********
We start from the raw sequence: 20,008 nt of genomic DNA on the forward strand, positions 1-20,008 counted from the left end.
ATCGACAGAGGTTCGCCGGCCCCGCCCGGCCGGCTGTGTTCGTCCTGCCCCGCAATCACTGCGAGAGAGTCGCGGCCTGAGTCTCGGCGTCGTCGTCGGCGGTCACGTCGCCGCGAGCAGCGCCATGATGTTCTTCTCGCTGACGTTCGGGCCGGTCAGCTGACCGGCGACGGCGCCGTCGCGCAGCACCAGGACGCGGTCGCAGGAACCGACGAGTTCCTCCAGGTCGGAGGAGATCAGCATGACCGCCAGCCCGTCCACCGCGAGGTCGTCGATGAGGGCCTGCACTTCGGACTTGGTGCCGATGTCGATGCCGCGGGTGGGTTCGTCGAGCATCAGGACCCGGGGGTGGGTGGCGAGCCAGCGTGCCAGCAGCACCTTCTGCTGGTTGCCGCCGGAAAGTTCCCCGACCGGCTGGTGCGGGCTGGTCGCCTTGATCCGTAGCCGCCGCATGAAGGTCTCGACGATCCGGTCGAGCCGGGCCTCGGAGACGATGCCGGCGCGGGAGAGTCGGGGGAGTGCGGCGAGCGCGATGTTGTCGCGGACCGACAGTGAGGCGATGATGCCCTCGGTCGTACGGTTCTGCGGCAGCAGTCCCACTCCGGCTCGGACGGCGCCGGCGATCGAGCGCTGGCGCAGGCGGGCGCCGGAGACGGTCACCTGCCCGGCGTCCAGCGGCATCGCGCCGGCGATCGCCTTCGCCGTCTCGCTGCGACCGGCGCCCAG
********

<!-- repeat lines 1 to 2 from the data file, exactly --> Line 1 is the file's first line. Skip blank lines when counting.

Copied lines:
We start from the raw sequence: 20,008 nt of genomic DNA on the forward strand, positions 1-20,008 counted from the left end.
ATCGACAGAGGTTCGCCGGCCCCGCCCGGCCGGCTGTGTTCGTCCTGCCCCGCAATCACTGCGAGAGAGTCGCGGCCTGAGTCTCGGCGTCGTCGTCGGCGGTCACGTCGCCGCGAGCAGCGCCATGATGTTCTTCTCGCTGACGTTCGGGCCGGTCAGCTGACCGGCGACGGCGCCGTCGCGCAGCACCAGGACGCGGTCGCAGGAACCGACGAGTTCCTCCAGGTCGGAGGAGATCAGCATGACCGCCAGCCCGTCCACCGCGAGGTCGTCGATGAGGGCCTGCACTTCGGACTTGGTGCCGATGTCGATGCCGCGGGTGGGTTCGTCGAGCATCAGGACCCGGGGGTGGGTGGCGAGCCAGCGTGCCAGCAGCACCTTCTGCTGGTTGCCGCCGGAAAGTTCCCCGACCGGCTGGTGCGGGCTGGTCGCCTTGATCCGTAGCCGCCGCATGAAGGTCTCGACGATCCGGTCGAGCCGGGCCTCGGAGACGATGCCGGCGCGGGAGAGTCGGGGGAGTGCGGCGAGCGCGATGTTGTCGCGGACCGACAGTGAGGCGATGATGCCCTCGGTCGTACGGTTCTGCGGCAGCAGTCCCACTCCGGCTCGGACGGCGCCGGCGATCGAGCGCTGGCGCAGGCGGGCGCCGGAGACGGTCACCTGCCCGGCGTCCAGCGGCATCGCGCCGGCGATCGCCTTCGCCGTCTCGCTGCGACCGGCGCCCAG